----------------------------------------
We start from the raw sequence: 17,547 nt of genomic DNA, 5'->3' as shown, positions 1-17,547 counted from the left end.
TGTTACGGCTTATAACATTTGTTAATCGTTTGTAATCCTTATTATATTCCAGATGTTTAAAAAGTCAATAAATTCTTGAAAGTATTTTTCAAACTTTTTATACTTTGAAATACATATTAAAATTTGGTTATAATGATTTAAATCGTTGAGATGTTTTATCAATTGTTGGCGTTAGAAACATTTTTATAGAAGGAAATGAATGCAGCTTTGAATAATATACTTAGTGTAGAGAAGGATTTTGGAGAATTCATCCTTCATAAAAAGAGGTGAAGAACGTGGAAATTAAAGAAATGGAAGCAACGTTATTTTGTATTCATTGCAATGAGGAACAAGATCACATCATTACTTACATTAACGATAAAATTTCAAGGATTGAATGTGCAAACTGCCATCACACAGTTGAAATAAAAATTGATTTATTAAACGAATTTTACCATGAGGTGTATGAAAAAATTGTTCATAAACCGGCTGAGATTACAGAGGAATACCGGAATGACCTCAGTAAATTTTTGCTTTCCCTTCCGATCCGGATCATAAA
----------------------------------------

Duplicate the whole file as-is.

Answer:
We start from the raw sequence: 17,547 nt of genomic DNA, 5'->3' as shown, positions 1-17,547 counted from the left end.
TGTTACGGCTTATAACATTTGTTAATCGTTTGTAATCCTTATTATATTCCAGATGTTTAAAAAGTCAATAAATTCTTGAAAGTATTTTTCAAACTTTTTATACTTTGAAATACATATTAAAATTTGGTTATAATGATTTAAATCGTTGAGATGTTTTATCAATTGTTGGCGTTAGAAACATTTTTATAGAAGGAAATGAATGCAGCTTTGAATAATATACTTAGTGTAGAGAAGGATTTTGGAGAATTCATCCTTCATAAAAAGAGGTGAAGAACGTGGAAATTAAAGAAATGGAAGCAACGTTATTTTGTATTCATTGCAATGAGGAACAAGATCACATCATTACTTACATTAACGATAAAATTTCAAGGATTGAATGTGCAAACTGCCATCACACAGTTGAAATAAAAATTGATTTATTAAACGAATTTTACCATGAGGTGTATGAAAAAATTGTTCATAAACCGGCTGAGATTACAGAGGAATACCGGAATGACCTCAGTAAATTTTTGCTTTCCCTTCCGATCCGGATCATAAA